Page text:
Sprocketts by the Bay

Sprockett family adventures as California residents

A Rick Steves Week in Italy

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We didn’t think it would happen twice, let alone twice in one year, but Dan and I had back-to-back European meetings again this October. I was participating in an expert meeting on clinic-based family planning quality hosted in Bellagio, Italy (ending on a Friday this October), and Dan had a collaborator’s meeting on an early onset IBD in Munich (starting on the following Tuesday). So of course we had to take advantage of the long weekend for a little getaway and, after browsing the many possibilities and considering just how many countries we could visit over that weekend, opted for a more relaxed trip to include Verona and Venice.

My "hardship post" for the week.

My “hardship post” for the working week in Bellagio, Italy. It turns out that when you put a bunch of passionate, dedicated people together in a room in a beautiful setting, you can be extremely productive!

Bellagio retreat center on Lake Como in northern Italy. Not a bad view, eh?

Bellagio retreat center on Lake Como in northern Italy. Not a bad view, eh?

Following the Bellagio meeting, I had a few hours to explore Milan before taking the train to Verona where Dan and I had scheduled to meet. Knowing there was no way to see it all and that I would just have to know in my heart that I’ll have to return for a proper exploration of Milan, I visited the Duomo and La Scala Opera House.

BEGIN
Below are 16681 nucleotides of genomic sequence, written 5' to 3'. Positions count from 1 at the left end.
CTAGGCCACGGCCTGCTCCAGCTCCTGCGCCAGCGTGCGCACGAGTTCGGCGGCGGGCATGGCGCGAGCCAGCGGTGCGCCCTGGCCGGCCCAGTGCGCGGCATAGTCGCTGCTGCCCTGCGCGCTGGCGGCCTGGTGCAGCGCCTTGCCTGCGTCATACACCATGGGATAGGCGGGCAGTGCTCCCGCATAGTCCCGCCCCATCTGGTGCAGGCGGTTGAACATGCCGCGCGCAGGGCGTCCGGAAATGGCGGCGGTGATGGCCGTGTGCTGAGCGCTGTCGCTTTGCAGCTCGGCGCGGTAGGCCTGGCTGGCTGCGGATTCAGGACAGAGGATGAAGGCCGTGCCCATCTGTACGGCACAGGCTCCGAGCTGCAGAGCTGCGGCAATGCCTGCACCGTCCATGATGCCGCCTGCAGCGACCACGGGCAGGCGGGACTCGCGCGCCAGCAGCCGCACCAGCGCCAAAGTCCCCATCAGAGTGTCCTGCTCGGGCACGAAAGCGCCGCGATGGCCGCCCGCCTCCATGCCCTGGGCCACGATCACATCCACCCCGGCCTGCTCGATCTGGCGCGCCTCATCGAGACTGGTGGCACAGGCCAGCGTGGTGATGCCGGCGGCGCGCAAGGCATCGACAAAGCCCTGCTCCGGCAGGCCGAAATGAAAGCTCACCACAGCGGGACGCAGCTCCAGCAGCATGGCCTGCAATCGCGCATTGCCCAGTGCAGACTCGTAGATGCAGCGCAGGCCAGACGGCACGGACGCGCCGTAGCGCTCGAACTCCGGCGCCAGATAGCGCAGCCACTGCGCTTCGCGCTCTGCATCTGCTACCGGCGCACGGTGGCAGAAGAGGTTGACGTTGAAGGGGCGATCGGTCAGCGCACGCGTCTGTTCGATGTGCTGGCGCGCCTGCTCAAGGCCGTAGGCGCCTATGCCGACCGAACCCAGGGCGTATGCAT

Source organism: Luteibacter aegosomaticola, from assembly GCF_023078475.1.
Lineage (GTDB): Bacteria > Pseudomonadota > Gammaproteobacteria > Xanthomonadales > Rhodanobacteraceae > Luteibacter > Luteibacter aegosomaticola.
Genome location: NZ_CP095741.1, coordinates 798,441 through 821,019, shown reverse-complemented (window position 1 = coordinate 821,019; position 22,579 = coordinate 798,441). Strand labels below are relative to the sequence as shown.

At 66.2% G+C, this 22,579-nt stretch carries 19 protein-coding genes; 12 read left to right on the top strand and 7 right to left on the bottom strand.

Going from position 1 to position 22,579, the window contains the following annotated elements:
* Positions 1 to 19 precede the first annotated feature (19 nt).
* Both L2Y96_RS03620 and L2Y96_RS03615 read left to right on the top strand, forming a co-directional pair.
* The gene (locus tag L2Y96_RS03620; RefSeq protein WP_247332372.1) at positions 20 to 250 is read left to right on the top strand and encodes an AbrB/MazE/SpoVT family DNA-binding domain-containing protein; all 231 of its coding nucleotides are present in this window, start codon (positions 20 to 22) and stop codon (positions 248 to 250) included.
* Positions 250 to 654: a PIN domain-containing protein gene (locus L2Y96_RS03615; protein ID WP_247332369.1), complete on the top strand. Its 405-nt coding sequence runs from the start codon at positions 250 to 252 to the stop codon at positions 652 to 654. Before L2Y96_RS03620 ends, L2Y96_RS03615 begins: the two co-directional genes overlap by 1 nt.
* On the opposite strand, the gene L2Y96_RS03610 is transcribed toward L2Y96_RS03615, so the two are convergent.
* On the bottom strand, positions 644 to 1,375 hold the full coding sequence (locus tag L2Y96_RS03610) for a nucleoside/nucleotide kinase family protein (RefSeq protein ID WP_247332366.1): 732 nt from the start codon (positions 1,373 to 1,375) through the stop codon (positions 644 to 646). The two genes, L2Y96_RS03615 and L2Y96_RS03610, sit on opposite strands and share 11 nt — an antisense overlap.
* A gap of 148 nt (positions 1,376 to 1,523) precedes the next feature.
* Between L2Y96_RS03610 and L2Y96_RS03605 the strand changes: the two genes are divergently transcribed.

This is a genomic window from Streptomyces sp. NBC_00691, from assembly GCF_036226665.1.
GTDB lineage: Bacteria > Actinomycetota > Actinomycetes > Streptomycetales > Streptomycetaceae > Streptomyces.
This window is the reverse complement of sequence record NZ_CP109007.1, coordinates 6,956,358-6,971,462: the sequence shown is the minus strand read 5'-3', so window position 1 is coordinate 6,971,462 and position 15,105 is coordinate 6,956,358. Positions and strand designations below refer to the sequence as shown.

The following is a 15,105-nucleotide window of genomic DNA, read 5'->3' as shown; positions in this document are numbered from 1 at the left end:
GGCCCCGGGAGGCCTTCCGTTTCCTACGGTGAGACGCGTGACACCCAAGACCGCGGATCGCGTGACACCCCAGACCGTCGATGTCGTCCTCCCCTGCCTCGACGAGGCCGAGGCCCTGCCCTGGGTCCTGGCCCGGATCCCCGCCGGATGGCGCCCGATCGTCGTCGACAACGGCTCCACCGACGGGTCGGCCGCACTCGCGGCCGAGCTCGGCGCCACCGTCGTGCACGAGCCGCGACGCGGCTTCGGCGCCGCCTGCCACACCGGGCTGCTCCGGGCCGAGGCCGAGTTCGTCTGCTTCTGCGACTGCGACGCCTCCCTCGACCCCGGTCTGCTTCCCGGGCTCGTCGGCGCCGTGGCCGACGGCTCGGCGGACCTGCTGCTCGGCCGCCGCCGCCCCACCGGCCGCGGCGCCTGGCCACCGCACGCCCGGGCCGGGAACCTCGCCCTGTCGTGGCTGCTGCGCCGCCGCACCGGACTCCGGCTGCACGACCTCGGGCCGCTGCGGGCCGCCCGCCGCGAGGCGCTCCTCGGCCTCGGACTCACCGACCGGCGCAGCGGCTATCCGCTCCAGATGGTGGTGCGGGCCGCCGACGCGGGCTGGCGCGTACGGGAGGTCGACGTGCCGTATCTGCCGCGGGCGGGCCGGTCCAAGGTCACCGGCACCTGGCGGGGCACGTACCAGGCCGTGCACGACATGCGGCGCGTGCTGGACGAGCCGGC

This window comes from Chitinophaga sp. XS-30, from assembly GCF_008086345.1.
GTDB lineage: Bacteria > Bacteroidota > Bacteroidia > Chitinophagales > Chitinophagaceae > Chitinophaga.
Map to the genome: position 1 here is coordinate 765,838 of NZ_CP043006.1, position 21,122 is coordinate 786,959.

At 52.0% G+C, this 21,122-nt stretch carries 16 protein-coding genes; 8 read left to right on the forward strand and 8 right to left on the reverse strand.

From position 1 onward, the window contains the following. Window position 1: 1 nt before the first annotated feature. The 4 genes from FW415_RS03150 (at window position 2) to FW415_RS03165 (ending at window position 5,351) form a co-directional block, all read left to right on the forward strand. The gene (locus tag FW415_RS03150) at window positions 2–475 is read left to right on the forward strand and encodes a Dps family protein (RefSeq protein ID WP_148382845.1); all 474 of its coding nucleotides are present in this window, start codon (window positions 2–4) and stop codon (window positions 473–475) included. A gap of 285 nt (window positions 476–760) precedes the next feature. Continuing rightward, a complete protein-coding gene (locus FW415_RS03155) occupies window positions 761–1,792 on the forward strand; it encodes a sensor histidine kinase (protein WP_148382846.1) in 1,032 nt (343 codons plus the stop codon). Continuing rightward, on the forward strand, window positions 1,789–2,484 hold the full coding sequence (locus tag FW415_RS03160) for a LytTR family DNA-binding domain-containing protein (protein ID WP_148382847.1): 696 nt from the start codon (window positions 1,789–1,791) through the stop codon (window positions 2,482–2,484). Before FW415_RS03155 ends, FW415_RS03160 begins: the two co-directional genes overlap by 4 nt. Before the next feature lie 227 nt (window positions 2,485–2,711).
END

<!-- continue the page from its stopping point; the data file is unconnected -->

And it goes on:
Accompanied by a Rick Steve's audio tour, I spent about an hour roaming this beautiful church. It is the fourth-largest church in Europe and built fully out of marble.

Accompanied by a Rick Steve’s audio tour, I spent about an hour roaming this beautiful church. It is the fourth-largest church in Europe and built fully out of marble.

With a short meander through the Galleria Vittorio Emanuele, where it felt oddly opulent to see Prada, Louis Viton, Gucci, Ferrari (the clothing, not the car, store), Armani, and Massimo Dutti stores tucked in one next to the other, I arrived at the La Scala Opera House, accompanied by another Rick Steve’s tour of the common areas and stage.